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Call for Applicants: Juan Facundo Riaño Essay Prize, deadline 30th April 2024

21 Feb - 30 Apr

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Call for Applicants:

Juan Facundo Riaño Essay Prize, deadline 30th April 2024

ARTES invite submissions for the Juan Facundo Riaño Essay Prize for the best art-historical essay on a Hispanic theme.

Deadline 30th April 2024

To encourage emerging scholars that are based in the UK, ARTES, in collaboration with the Embassy of Spain, awards an annual essay medal to the author of the best art-historical essay or study on a Hispanic theme, which must be submitted in competition and judged by a reading Sub-Committee.

Juan Facundo Riaño y Montero | Real Academia de la HistoriaThe medal is named after Juan Facundo Riaño (1829-1901), the distinguished art historian who was partly responsible for a growing interest in Spanish culture in late nineteenth-century Britain.

The winner is also awarded a cash prize of £400, and the runner-up is awarded a certificate and prize of £100 – both prizes are generously sponsored by the Office for Cultural and Scientific Affairs of the Embassy of Spain. Prize-winners also receive a year’s free membership to ARTES, and the winning essays are considered for publication in the annual visual arts issue of Hispanic Research Journal.

See the information about eligibility and rules of competition below.

The deadline is 30th April 2024 

Entering the Essay Competition

The judges will be looking for evidence of originality of thought and high academic quality. Submissions must focus on the production, reception or impact Spanish art, architecture or visual culture, defined in the broadest possible terms, whether locally or globally. Alternative contributions in the form of photo or video essays will also be considered, provided that they demonstrate originality, high academic quality and high production standards.

As a permanent reminder of the winner’s achievement, an essay medal is awarded, together with a cash prize of £400. The winning essay will be considered for publication in the annual visual arts issue of Hispanic Research Journal. The runner-up receives a prize of £100, and an essay so commended may also be considered for publication in Hispanic Research Journal. Both prize-winners also receive a year’s free membership to ARTES.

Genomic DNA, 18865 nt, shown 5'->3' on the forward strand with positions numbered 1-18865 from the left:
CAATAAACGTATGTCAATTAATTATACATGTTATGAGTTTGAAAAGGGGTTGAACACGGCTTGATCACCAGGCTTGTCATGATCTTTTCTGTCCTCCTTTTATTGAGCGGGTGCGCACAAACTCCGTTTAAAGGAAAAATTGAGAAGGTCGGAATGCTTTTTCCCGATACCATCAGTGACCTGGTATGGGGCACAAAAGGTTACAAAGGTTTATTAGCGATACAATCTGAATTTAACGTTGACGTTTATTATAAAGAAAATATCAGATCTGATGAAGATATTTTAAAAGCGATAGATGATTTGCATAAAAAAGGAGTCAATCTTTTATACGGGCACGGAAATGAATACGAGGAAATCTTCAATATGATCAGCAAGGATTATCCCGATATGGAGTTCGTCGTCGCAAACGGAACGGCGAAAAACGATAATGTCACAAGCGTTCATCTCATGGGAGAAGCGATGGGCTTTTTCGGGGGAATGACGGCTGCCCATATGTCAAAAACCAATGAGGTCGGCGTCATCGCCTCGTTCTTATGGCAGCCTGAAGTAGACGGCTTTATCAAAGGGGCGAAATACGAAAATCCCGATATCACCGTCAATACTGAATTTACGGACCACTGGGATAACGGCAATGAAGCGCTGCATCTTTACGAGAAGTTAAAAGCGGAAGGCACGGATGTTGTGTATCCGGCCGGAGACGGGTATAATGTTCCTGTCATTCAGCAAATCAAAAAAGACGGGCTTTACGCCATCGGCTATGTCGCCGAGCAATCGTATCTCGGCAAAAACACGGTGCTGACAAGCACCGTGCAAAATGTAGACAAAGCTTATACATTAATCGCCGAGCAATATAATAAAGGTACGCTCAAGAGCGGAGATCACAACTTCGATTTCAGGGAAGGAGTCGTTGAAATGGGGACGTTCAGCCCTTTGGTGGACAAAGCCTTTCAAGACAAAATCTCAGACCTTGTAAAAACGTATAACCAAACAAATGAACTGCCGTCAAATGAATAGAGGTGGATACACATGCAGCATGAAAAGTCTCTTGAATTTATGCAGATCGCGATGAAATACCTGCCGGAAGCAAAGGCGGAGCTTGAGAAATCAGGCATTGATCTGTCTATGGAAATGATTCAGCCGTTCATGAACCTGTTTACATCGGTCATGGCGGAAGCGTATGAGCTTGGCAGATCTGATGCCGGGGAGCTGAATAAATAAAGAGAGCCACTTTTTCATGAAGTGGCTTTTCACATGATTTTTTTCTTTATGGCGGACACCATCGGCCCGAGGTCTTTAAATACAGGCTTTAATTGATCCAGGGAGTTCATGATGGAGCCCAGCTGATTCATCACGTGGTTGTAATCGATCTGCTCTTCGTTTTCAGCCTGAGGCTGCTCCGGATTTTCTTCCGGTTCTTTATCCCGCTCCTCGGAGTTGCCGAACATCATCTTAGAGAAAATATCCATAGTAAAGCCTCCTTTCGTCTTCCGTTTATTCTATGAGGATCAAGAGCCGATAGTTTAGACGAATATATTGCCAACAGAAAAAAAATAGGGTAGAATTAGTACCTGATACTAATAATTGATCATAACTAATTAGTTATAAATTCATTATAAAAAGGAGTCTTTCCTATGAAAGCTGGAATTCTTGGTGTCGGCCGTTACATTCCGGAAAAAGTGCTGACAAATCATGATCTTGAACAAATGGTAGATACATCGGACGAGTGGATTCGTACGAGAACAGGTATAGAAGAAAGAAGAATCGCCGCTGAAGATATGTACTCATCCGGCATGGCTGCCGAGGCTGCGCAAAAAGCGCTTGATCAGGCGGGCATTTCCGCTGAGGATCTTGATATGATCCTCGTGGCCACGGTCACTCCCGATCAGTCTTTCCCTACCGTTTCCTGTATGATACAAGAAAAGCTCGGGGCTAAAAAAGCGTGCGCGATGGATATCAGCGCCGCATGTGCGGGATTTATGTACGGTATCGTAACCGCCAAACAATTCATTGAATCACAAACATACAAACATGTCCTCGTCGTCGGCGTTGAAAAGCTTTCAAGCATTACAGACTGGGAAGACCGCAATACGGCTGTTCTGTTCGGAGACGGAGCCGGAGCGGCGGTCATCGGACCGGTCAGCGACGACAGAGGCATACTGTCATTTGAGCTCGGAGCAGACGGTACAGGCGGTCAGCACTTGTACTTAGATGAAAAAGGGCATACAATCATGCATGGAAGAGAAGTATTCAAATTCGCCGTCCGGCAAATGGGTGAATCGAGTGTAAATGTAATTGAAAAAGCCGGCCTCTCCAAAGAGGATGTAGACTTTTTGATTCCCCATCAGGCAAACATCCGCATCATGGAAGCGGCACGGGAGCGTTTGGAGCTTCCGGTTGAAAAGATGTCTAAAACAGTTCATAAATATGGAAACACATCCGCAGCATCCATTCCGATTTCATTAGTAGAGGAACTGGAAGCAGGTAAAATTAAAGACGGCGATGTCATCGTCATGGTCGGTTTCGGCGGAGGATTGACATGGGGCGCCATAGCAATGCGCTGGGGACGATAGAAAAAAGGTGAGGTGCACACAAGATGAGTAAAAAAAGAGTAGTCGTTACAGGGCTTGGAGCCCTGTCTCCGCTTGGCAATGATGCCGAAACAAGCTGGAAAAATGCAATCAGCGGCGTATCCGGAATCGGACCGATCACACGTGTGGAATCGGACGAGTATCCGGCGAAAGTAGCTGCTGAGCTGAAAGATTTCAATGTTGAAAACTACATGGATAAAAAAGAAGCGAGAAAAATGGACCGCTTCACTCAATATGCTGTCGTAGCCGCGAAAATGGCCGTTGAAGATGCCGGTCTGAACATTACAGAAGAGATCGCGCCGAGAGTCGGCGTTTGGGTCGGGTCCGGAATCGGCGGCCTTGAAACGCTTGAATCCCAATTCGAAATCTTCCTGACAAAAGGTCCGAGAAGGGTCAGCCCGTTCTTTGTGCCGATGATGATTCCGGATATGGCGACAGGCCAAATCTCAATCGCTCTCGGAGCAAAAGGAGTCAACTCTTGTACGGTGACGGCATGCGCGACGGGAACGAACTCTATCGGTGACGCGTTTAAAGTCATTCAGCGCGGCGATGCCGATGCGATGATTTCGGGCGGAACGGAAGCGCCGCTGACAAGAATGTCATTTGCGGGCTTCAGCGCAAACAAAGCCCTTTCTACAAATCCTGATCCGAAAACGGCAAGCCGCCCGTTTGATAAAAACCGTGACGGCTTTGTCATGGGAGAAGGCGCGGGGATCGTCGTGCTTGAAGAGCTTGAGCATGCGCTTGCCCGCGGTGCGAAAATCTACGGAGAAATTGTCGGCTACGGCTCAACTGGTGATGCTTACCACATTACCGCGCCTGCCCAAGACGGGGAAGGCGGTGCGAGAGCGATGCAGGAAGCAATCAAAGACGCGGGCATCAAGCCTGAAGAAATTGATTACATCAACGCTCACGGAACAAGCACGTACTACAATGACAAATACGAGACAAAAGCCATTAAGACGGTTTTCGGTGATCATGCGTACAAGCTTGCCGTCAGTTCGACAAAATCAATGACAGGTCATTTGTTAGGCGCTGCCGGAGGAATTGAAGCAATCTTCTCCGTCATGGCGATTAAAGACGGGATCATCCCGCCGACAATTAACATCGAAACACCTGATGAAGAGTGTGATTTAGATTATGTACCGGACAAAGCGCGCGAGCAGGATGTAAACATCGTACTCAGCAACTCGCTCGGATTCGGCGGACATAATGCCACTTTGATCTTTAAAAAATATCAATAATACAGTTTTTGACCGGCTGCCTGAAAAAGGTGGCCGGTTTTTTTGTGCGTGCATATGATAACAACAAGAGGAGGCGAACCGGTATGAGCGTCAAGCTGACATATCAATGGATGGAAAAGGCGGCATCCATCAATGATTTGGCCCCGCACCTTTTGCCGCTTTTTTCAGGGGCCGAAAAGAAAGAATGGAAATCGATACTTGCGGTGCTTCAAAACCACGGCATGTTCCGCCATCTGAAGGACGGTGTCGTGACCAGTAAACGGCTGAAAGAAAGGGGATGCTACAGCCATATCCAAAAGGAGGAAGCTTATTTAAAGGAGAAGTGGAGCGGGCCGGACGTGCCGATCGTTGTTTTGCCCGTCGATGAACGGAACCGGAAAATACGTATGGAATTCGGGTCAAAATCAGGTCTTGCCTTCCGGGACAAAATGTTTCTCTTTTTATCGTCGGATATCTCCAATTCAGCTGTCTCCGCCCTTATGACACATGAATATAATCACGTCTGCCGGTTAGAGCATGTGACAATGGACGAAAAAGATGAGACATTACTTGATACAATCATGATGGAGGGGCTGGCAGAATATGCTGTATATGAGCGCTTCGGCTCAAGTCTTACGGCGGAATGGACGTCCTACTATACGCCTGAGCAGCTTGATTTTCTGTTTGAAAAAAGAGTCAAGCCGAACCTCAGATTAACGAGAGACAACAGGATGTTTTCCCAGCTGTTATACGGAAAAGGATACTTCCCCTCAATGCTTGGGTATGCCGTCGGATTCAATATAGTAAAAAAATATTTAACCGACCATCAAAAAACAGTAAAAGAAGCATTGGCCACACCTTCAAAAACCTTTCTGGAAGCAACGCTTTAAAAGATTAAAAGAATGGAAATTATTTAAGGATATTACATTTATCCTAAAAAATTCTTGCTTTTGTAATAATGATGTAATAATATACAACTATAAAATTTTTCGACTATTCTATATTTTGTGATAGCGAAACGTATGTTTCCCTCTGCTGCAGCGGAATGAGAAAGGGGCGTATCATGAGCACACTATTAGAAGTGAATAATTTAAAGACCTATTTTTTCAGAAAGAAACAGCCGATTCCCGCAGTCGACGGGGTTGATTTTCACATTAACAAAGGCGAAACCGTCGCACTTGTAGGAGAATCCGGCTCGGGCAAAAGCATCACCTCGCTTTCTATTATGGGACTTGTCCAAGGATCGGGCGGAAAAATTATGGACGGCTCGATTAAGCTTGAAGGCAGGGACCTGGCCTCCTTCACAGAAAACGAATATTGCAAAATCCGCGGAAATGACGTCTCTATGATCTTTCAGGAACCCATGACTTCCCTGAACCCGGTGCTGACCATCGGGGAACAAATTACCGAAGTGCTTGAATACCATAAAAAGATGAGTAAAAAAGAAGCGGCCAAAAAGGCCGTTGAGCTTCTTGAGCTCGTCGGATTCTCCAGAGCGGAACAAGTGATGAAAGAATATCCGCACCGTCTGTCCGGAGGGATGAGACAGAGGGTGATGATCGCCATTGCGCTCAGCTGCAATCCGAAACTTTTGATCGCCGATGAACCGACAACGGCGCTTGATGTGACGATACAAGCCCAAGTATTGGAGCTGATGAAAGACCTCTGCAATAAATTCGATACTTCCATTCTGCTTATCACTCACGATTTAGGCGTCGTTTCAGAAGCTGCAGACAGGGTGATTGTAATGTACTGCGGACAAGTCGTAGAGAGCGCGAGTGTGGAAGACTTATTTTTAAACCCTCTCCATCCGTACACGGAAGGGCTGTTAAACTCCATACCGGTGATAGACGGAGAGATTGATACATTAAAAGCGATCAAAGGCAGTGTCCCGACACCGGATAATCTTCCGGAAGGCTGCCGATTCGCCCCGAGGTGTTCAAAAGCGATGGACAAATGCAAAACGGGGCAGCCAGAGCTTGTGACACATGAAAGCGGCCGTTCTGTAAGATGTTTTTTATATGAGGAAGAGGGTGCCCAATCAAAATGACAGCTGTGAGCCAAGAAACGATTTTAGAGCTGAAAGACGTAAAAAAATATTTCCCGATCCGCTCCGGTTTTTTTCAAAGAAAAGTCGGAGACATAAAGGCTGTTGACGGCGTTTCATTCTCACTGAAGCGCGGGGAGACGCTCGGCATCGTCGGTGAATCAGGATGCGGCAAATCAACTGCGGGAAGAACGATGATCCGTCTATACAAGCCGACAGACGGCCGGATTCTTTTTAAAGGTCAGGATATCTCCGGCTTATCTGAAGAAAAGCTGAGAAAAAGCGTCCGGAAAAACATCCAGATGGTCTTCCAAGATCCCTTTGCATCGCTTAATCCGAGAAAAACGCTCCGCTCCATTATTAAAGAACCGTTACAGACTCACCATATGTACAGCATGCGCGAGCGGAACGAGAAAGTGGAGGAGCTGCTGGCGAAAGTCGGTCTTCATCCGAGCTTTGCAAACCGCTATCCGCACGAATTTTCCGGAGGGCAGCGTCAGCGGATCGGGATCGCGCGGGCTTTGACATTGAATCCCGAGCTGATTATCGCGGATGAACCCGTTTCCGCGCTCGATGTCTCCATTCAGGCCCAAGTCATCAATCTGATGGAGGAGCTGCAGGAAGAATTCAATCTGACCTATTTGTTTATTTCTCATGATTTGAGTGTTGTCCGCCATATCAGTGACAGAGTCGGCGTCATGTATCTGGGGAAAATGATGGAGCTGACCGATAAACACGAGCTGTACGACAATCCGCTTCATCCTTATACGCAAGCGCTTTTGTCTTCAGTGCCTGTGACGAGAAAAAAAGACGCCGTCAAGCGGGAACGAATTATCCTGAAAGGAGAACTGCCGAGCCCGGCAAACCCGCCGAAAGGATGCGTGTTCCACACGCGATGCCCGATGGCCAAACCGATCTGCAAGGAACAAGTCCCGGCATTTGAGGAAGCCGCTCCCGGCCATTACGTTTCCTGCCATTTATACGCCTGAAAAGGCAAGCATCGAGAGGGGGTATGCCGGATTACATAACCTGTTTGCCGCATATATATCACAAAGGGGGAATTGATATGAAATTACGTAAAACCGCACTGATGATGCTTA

Essays are submitted by 30th April each year, and are read by the Essay Medal Committee, appointed by ARTES. The decision of the Committee shall be final. Presentation of the medal is usually made at at a special gathering in the Summer of the same year, to which winners are invited to give a 30 minute presentation based on their essay. The result is announced on the ARTES website and the website of the Spanish Embassy.

Previous Winners

2023: Isabelle Kent, a PhD candidate at Cambridge University, for ‘Becoming Actaeon: Titian and the Conceptual Gaze in Velázquez’s Las Hilanderas‘.

2022: Patricia Manzano Rodríguez, a PhD candidate at the University of Durham, for ‘The Upper half of Las Meninas’.

2021: Diana Bularca, formerly a MA student at the Courtauld, for ‘Wilfredo Lam’s Strategic Language’

2020: Dr Simon Park, an early career scholar at the University of Oxford, for ‘Chasing Wild Men (in Silver)’.

2019: No award

2018: Javier Vicente Arenas, a Masters student at the Warburg Institute, for ‘Constructing a “Transmediterranean” Identity: Rodrigo de Borgia’s Italian Angels in Valencia Cathedral (1472-81)’.

2017: David Cambronero, a MA student at The Courtauld, for ‘Lighting the Great Mosque of Cordoba in the Caliphal Period’.

2016: Leah McBride, a PhD student at Glasgow University, for ‘‘The grave is only half full; who will help us fill it?’: The Politics of Trauma in Alfredo Jaar’s Rwanda Project‘.

2015: Rebekah Lee, a PhD student at the University of York, for ‘Catherine of Austria, Queen of Portugal and the Courtly Portrayal of Middle Age’.